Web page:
When weighing the pros and cons of switching your tub to a walk in shower, the best advice I can give you is the following: If you’re planning on staying in your home for 10+ years, then make your decision based on what suits your lifestyle most. You need to enjoy your home and your time in it so if you really want to convert your only tub into a walk in shower, then do it! Always consider re-sale value but most importantly, do what makes you happy!
Steps to Converting your Tub to a Shower
Demolition: You need to remove the tile from your tub area and the associated wall board that it is attached to. The wall board might be drywall, green board, yellow board or a form of concrete board. All of that needs to go. Next, you need to remove the tub as well. If you aren’t inclined to do the plumbing associated with that, you will need to call in a Licensed Plumber or hire a renovation company such as Multi Trade Building Services to complete this.
Rework the plumbing: If you’re happy where the drain currently is and you’re building a customized floor for your shower, this step may not be necessary. If you’re getting a pre-formed base, you will most likely need to relocate the drain. If you’re getting a new shower controller, you will need to rework the supply lines to accommodate the new shower controller valve. Unless you have plumbing experience, it’s best to consult and hire a Licensed Plumber for these tasks.
Create the floor of the shower: You can purchase an acrylic or fibreglass pre-made base for the shower. A word of caution though: Make sure you get a good quality base. You can buy ones that are only $200-$300 but the adage, “you get what you pay for” rings true for shower bases. The cheaper ones tend to crack easily and you’ll likely be replacing it within 5 years. There are good quality shower bases available that will cost $500-$600. Those are the ones you want to install!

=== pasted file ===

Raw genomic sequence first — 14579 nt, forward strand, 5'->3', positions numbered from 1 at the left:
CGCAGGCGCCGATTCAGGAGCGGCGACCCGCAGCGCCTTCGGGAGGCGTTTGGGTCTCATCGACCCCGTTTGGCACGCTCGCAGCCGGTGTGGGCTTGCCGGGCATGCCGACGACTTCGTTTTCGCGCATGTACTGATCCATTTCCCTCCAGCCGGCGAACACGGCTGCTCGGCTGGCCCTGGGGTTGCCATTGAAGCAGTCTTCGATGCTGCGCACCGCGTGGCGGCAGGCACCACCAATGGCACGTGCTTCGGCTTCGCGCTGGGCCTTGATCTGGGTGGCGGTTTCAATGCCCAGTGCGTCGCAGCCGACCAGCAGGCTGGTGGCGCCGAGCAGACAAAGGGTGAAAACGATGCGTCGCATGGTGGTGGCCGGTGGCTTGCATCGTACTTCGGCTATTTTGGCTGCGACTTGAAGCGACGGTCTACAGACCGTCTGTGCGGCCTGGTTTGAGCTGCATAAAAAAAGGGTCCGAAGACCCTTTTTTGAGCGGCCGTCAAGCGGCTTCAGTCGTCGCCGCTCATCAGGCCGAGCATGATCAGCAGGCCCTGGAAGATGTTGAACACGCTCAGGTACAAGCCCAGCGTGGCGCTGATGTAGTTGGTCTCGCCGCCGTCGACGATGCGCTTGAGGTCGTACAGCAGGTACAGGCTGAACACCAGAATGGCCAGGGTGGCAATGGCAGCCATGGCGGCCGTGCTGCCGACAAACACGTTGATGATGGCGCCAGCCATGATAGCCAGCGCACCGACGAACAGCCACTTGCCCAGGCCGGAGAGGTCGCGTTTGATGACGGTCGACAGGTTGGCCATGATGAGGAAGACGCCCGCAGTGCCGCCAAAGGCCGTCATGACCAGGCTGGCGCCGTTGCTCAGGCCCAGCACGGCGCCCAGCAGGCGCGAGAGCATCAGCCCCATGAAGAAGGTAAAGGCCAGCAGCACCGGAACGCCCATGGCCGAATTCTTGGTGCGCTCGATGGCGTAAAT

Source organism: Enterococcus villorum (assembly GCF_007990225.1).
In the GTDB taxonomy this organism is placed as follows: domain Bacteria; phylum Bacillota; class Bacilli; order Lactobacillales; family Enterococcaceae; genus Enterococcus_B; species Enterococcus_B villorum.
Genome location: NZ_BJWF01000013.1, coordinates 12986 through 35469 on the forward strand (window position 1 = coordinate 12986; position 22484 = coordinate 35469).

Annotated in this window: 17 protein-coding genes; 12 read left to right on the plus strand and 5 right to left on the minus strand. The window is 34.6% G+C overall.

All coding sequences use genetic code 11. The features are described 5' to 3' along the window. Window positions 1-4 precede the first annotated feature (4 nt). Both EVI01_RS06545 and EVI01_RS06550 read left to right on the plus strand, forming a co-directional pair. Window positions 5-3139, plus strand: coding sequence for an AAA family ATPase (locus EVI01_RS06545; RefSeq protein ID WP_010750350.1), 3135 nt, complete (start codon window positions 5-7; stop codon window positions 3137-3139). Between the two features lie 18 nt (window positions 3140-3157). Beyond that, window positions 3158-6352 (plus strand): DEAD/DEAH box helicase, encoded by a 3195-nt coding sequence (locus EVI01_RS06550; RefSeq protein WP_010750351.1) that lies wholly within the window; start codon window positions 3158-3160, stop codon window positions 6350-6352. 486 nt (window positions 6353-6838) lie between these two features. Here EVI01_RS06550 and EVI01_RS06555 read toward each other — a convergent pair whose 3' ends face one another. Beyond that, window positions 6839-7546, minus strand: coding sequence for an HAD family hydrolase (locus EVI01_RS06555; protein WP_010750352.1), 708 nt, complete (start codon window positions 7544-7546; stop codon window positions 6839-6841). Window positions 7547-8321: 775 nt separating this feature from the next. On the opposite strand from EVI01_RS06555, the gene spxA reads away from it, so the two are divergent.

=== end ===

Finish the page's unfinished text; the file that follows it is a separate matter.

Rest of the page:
The other option you have is to build your own shower base. If you’re purchasing a good quality pre-made base, building it from scratch will cost about the same. You need to use 2x4s to build a curb, then pack the shower floor and slope it toward the drain. This is a job best left for the pros if you haven’t had experience doing this before.
Concrete board: Installing the concrete board is the next step. We like to use DensShield which is the brand name of the concrete board. It is easier to use and much more lightweight than traditional concrete board. It has a built in moisture barrier and it even absorbs less water than the leading fibre cement.
Tiling: The next step is to install the tile on the walls and floor of the shower. When selecting your tile, make sure that the tile that goes on the floor of the shower is no bigger than 2x2 so that it will flow with the slope of the floor. Unsanded grout should be used on the wall tile and sanded grout should be used for the floor tile. If you’re planning on using an accent tile in the shower, make sure the thickness of the tile matches your main tile.